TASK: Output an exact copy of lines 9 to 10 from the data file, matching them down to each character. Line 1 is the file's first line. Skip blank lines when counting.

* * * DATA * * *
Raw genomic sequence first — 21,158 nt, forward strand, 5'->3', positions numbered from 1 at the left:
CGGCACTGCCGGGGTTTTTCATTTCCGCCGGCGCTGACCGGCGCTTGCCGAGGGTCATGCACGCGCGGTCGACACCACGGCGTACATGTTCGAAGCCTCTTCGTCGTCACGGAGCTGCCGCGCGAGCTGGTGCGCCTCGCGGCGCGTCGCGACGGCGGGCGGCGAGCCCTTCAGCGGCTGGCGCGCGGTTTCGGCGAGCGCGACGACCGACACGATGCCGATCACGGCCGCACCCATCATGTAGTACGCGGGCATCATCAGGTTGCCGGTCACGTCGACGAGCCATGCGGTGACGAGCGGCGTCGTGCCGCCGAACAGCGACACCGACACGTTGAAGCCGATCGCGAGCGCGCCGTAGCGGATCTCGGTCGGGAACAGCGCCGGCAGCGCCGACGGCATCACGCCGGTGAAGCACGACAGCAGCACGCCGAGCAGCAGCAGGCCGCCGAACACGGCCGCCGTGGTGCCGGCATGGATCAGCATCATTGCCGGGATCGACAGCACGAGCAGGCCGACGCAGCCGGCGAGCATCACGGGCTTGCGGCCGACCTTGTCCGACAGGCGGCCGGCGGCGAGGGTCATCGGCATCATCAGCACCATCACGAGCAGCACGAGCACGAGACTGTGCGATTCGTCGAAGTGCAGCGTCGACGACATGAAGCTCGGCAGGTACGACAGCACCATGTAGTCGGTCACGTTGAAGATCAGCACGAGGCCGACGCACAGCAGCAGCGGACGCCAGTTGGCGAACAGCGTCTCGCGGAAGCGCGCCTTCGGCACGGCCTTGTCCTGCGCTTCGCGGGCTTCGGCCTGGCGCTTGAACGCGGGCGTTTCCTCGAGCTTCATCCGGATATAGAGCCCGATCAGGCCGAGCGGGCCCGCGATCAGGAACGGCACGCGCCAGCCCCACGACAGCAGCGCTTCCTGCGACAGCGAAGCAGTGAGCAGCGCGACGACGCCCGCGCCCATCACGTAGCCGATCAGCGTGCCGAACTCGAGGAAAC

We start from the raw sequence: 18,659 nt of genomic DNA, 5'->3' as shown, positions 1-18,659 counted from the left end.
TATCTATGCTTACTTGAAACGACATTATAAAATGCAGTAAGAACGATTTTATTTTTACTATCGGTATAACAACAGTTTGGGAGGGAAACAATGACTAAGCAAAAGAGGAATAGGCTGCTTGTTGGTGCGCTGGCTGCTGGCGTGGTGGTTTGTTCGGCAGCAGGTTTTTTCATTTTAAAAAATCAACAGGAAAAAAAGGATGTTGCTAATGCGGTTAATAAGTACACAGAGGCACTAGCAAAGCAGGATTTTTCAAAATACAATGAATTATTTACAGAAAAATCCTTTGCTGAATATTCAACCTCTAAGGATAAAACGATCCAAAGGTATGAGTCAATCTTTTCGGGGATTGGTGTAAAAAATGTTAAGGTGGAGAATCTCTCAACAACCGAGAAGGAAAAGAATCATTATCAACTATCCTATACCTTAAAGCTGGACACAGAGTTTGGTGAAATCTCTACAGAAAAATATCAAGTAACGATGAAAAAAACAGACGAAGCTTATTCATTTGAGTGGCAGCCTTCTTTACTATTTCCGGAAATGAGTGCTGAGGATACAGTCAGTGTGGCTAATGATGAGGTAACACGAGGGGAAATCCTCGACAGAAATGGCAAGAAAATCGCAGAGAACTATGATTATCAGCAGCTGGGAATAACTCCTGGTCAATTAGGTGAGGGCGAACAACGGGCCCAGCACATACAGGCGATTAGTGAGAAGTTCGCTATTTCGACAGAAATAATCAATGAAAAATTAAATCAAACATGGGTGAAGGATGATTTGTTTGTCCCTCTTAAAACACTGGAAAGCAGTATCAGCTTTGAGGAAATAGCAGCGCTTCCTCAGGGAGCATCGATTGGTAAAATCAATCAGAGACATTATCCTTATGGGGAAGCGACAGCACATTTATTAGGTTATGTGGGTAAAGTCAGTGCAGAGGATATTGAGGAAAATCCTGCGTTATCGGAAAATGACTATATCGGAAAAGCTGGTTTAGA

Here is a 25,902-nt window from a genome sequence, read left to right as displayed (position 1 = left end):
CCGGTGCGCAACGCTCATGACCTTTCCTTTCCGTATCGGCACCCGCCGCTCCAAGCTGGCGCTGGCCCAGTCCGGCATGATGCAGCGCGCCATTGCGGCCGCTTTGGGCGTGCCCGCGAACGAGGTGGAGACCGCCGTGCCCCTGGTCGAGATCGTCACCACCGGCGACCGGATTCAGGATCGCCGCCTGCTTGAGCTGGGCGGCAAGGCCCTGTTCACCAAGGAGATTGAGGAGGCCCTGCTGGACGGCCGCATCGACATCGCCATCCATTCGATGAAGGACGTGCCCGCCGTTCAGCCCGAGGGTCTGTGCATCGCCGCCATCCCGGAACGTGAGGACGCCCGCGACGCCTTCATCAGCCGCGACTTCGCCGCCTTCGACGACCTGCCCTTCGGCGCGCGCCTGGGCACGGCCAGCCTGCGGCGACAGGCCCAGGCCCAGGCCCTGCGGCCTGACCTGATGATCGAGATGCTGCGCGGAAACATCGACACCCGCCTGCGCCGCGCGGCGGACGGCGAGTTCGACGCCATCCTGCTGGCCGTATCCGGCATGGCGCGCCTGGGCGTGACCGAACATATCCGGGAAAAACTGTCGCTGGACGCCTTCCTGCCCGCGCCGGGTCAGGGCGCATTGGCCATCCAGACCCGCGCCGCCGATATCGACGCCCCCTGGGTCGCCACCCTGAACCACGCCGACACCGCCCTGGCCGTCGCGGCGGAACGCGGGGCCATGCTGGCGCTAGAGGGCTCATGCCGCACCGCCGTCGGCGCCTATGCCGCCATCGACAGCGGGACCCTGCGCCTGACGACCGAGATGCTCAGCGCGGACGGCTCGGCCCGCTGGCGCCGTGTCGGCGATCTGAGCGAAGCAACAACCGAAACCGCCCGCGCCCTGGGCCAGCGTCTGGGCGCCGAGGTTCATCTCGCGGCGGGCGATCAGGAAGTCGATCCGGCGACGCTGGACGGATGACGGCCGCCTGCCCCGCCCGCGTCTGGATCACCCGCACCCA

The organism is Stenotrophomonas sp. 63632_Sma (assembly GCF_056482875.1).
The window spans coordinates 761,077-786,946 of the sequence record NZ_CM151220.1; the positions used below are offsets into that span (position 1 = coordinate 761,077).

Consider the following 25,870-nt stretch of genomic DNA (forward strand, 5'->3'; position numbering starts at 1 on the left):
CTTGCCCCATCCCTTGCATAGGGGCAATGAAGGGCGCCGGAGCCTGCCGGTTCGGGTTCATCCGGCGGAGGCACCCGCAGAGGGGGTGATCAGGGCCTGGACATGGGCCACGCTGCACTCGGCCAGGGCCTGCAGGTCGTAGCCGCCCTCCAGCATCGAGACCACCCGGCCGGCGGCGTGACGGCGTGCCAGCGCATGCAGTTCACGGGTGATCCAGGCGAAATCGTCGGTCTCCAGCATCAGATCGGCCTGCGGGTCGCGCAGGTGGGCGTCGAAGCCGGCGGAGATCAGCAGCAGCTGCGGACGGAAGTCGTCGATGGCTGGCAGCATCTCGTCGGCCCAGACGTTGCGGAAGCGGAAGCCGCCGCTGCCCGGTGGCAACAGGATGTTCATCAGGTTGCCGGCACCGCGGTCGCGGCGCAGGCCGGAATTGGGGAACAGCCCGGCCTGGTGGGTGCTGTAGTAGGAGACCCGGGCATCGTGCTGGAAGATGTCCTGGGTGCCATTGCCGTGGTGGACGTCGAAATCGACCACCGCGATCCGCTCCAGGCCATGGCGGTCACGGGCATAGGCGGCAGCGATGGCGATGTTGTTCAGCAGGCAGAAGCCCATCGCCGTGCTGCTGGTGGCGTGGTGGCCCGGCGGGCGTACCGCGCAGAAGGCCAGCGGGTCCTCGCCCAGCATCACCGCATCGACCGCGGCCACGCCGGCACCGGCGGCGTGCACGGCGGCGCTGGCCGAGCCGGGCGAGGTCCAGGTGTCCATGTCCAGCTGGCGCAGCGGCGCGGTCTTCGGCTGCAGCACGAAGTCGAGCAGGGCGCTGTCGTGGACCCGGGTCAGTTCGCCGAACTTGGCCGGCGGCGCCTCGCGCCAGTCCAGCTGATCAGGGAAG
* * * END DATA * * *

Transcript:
Consider the following 25,870-nt stretch of genomic DNA (forward strand, 5'->3'; position numbering starts at 1 on the left):
CTTGCCCCATCCCTTGCATAGGGGCAATGAAGGGCGCCGGAGCCTGCCGGTTCGGGTTCATCCGGCGGAGGCACCCGCAGAGGGGGTGATCAGGGCCTGGACATGGGCCACGCTGCACTCGGCCAGGGCCTGCAGGTCGTAGCCGCCCTCCAGCATCGAGACCACCCGGCCGGCGGCGTGACGGCGTGCCAGCGCATGCAGTTCACGGGTGATCCAGGCGAAATCGTCGGTCTCCAGCATCAGATCGGCCTGCGGGTCGCGCAGGTGGGCGTCGAAGCCGGCGGAGATCAGCAGCAGCTGCGGACGGAAGTCGTCGATGGCTGGCAGCATCTCGTCGGCCCAGACGTTGCGGAAGCGGAAGCCGCCGCTGCCCGGTGGCAACAGGATGTTCATCAGGTTGCCGGCACCGCGGTCGCGGCGCAGGCCGGAATTGGGGAACAGCCCGGCCTGGTGGGTGCTGTAGTAGGAGACCCGGGCATCGTGCTGGAAGATGTCCTGGGTGCCATTGCCGTGGTGGACGTCGAAATCGACCACCGCGATCCGCTCCAGGCCATGGCGGTCACGGGCATAGGCGGCAGCGATGGCGATGTTGTTCAGCAGGCAGAAGCCCATCGCCGTGCTGCTGGTGGCGTGGTGGCCCGGCGGGCGTACCGCGCAGAAGGCCAGCGGGTCCTCGCCCAGCATCACCGCATCGACCGCGGCCACGCCGGCACCGGCGGCGTGCACGGCGGCGCTGGCCGAGCCGGGCGAGGTCCAGGTGTCCATGTCCAGCTGGCGCAGCGGCGCGGTCTTCGGCTGCAGCACGAAGTCGAGCAGGGCGCTGTCGTGGACCCGGGTCAGTTCGCCGAACTTGGCCGGCGGCGCCTCGCGCCAGTCCAGCTGATCAGGGAAG